Helpful Gardening Tips
We ship all plants usps priority mail. They arrive to most locations within 2-3 days. We package all plants to retain moisture to up to 10 days in transit. All plants ships from our warehouses in Tennessee. All plants are grown and shipped from out Altamont (zip) 37301 location. We do drop ship for re-sellers also for those wanting to resell our plants.
How We Protect Your Plants For Transit
All plants are dug and immediately taken to our warehouse and tera-sorb moisture retention gel is applied to the roots and then wrapped in plastic to retain superior moisture for transit. They are placed in corogated cardboard shipping boxes for protection when shipped
Upon Receipt Of Your Plants
Upon receipt of your plants, unpack and unwrap the roots and mist with water. Plant within 24-48 hours. If you can not plant within this time frame, put your plants in a cool location (ex- basement, garage or cellar) and water the roots daily. Cover them back up with the plastic so they will not dry out until you can plant them. After planted, water every evening after the sun goes down for 5 days.
|Ships Year Round|
Hardy Planting Zone: 3-9
Bloom Season: July-September
Bloom Color: Green, Copper
Height at Maturity: 3’-6’
Soil Type Preferred: sandy and non-sandy wet to moist soils
Sun or Shade: Full sun
Scirpus Cyperinus, known as ‘Wool Grass’, is a sedge variety that grows upright.
Often mistaken as a typical grass variety, it is part of the sedge bush family. Common to the eastern U.S. as well as to eastern Canada, this plant is mostly found in marsh-like habitats, growing in dense clusters and clumps. The average leaf production per stem is 5-10 leaves. As the seed clusters form on this bulrush, they give off a ‘wooly’ appearance. These clusters present in a green or copper-hue atop stalks ascending from a base of spiky, blades approximately ½” wide and growing up to 2’ high.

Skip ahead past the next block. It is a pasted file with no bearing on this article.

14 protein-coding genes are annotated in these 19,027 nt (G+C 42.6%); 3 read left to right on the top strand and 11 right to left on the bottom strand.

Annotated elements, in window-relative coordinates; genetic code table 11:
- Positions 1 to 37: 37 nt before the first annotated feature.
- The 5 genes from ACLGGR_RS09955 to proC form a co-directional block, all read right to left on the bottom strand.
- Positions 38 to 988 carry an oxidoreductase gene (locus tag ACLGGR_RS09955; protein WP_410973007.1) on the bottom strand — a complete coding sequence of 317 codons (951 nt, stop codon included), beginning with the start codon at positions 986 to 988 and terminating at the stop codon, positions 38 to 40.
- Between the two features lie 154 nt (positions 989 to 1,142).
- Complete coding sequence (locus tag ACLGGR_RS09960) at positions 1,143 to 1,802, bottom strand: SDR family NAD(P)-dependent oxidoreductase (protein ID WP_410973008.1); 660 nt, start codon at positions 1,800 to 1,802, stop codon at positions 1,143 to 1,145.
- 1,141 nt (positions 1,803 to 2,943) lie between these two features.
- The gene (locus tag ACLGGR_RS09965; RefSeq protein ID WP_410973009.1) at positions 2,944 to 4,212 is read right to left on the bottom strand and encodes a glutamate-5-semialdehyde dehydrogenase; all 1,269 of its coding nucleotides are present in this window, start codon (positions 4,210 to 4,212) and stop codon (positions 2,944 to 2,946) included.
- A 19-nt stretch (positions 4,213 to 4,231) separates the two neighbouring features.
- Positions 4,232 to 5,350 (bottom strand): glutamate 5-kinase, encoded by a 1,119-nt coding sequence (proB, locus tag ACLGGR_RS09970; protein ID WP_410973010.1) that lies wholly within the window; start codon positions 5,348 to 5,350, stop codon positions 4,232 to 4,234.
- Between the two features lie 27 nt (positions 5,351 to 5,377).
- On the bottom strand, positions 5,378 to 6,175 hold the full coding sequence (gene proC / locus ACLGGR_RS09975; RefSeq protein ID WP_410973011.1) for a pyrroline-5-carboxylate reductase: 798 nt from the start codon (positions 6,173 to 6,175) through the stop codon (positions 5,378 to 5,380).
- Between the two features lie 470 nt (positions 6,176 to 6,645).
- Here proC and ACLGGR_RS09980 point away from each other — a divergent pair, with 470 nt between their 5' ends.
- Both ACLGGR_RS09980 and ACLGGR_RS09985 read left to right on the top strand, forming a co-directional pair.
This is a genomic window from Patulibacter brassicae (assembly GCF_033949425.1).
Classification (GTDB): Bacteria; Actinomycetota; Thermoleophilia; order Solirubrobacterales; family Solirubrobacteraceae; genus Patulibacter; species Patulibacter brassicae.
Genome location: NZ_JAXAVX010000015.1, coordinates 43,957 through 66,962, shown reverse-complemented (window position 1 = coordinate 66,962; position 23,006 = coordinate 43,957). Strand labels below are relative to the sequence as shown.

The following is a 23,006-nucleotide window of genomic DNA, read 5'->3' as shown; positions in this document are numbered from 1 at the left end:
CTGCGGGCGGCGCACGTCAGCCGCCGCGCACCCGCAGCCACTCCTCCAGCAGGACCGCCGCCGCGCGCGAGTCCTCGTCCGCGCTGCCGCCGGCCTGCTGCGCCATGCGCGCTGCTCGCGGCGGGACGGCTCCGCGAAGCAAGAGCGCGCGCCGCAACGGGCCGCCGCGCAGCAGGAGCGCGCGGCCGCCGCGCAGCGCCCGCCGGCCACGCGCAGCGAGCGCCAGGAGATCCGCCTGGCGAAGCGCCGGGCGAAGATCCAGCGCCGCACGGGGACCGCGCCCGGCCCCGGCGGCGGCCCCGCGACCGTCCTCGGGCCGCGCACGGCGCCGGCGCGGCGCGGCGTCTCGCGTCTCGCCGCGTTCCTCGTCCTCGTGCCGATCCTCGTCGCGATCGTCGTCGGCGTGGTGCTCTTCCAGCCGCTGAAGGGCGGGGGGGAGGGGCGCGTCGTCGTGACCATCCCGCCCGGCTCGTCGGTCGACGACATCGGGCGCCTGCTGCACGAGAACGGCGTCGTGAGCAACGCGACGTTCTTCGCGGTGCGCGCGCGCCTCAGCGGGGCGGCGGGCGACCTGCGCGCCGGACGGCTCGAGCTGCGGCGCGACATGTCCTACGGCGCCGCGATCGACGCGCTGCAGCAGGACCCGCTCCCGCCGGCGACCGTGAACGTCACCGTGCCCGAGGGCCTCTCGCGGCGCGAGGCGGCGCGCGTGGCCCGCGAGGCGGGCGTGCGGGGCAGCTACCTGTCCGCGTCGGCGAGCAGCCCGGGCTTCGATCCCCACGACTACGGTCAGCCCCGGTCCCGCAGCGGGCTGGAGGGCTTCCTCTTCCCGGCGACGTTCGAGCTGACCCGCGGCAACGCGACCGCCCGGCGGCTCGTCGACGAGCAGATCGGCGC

These leaf blades are evergreen, providing a nice contrast to the tall collection of branches adorned with the coppery, wool-like clusters of flowers seen in the late summer season.
In mass plantings, these plants present quite a display-especially on days when there is a breeze stirring.
The flowering clusters often referred to by botanists as ‘spikelets’, occur in groups of about 5-7 atop the stem. The ‘fringe’ or wooly extensions from these spikelets make this plant when planted in groupings, a most interesting garden accent. The textures of this Wool Grass reflect quite a range, not to mention the full season of the flowering and unusual coppery-hued flower display.
These plants are excellent choices for managing erosion as long as the area still supports the moist soil environments required.
There is little-to-no maintenance once these sedge varieties are established in your garden. They have long life expectancies and due to the seeds production, will be ideal to place in an area that may welcome additional ‘volunteer’ plantings.